We chose this area as a stopping point due to its proximity to the Theodore Roosevelt National Park, and what a wise move! From the moment we entered the park, we encountered a wide variety of wildlife and vistas that evoked “Wow” at every curve. At some point, you just have to stop taking pictures! Here are a few highlights:Prairie dog towns dot the landscape, and we were lucky to capture this curious fellow close to the road. At one town, a hawk flew nearby and they all scattered.
We have all heard the story of the decimation of the bison, and the subsequent miracle of their recovery. This is but one example of the contribution of Teddy Roosevelt. In the 1880s, Roosevelt witnessed overhunting, overgrazing and other threats to the natural world. Conservation increasingly became one of his major concerns. He would surely be gratified to know that through careful management, many animals that nearly became extinct are once again living here.
Although we did not get pictures, we also spotted mountain bluebirds, grouse, pheasant, deer and turkey.
Of course, the scenery was also indescribably beautiful. 360 degree panoramas abound, featuring the broken topography that characterizes the Badlands. The Little Missouri River winds through the park, playing peekaboo with the cottonwoods that line its shores.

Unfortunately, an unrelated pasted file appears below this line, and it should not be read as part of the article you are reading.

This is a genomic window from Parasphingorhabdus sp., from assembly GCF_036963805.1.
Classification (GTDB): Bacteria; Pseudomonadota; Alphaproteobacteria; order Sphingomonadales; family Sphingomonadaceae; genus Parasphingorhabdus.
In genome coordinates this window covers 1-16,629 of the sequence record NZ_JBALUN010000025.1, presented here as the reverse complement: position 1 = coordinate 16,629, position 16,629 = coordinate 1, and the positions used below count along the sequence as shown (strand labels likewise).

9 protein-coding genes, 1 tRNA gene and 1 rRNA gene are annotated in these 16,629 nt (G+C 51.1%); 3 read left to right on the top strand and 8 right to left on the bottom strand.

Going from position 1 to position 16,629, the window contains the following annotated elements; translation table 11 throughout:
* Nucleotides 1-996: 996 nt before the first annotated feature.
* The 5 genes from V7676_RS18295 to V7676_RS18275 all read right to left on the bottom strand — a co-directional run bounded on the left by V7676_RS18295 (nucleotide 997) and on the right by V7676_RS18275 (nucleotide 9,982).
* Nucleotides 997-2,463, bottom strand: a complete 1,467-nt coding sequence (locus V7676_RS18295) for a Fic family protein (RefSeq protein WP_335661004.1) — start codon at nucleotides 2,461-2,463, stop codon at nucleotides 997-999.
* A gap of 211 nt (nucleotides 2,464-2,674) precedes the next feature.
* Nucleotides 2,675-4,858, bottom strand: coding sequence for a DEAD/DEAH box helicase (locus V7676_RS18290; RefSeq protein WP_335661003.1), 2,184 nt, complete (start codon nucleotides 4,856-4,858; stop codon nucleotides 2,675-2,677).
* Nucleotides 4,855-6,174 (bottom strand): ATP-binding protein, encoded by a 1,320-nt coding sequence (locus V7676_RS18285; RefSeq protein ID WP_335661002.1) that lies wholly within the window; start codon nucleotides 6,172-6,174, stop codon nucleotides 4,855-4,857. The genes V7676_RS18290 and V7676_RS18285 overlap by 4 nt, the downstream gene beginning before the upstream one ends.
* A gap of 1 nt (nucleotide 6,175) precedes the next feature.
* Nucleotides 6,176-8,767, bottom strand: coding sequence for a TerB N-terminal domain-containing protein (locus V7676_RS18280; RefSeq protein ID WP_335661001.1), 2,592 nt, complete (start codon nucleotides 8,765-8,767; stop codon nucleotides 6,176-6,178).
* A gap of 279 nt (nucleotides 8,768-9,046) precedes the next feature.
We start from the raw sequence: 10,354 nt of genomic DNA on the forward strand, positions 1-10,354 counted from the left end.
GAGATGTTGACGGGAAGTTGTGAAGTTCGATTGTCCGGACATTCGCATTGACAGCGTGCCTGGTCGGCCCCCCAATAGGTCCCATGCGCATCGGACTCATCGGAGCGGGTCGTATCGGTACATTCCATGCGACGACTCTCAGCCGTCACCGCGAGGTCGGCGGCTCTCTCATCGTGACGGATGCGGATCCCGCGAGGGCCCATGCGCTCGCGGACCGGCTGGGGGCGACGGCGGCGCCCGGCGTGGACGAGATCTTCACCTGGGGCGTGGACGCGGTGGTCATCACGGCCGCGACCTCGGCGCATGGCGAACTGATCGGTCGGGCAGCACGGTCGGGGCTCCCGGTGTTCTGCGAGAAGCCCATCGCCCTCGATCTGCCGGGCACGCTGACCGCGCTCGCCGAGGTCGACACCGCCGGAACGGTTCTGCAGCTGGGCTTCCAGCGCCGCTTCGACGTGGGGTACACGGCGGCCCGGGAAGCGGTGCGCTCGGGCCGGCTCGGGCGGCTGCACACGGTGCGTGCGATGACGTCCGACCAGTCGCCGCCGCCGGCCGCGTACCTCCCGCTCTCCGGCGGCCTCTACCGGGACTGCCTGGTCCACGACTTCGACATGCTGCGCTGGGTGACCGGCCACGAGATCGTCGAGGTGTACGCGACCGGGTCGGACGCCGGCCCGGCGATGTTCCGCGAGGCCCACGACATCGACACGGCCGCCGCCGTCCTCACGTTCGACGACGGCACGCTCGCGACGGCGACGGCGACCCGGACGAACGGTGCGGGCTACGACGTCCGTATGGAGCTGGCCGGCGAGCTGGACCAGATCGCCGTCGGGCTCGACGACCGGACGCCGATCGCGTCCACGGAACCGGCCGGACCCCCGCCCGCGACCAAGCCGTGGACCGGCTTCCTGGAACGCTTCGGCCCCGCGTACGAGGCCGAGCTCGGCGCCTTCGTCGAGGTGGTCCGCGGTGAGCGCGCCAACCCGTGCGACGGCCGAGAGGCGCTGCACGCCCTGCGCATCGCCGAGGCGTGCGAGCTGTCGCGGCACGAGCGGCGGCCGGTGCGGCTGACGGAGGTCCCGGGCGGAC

It is still very early spring in these parts, but we did see a few brave flowers along the Maah Daah Hey trail. Maah Daah Hey is a phrase from the Mandan Indians meaning "an area that has been or will be around for a long time." The Maah Daah Hey Trail is a 144-mile non-motorized single track trail that winds through the Little Missouri National Grasslands in North Dakota's Badlands to form the longest continuous singletrack mountain biking trail in America.
"I have always said I never would have been President if it had not been for my experiences in North Dakota." Theodore Roosevelt, 1918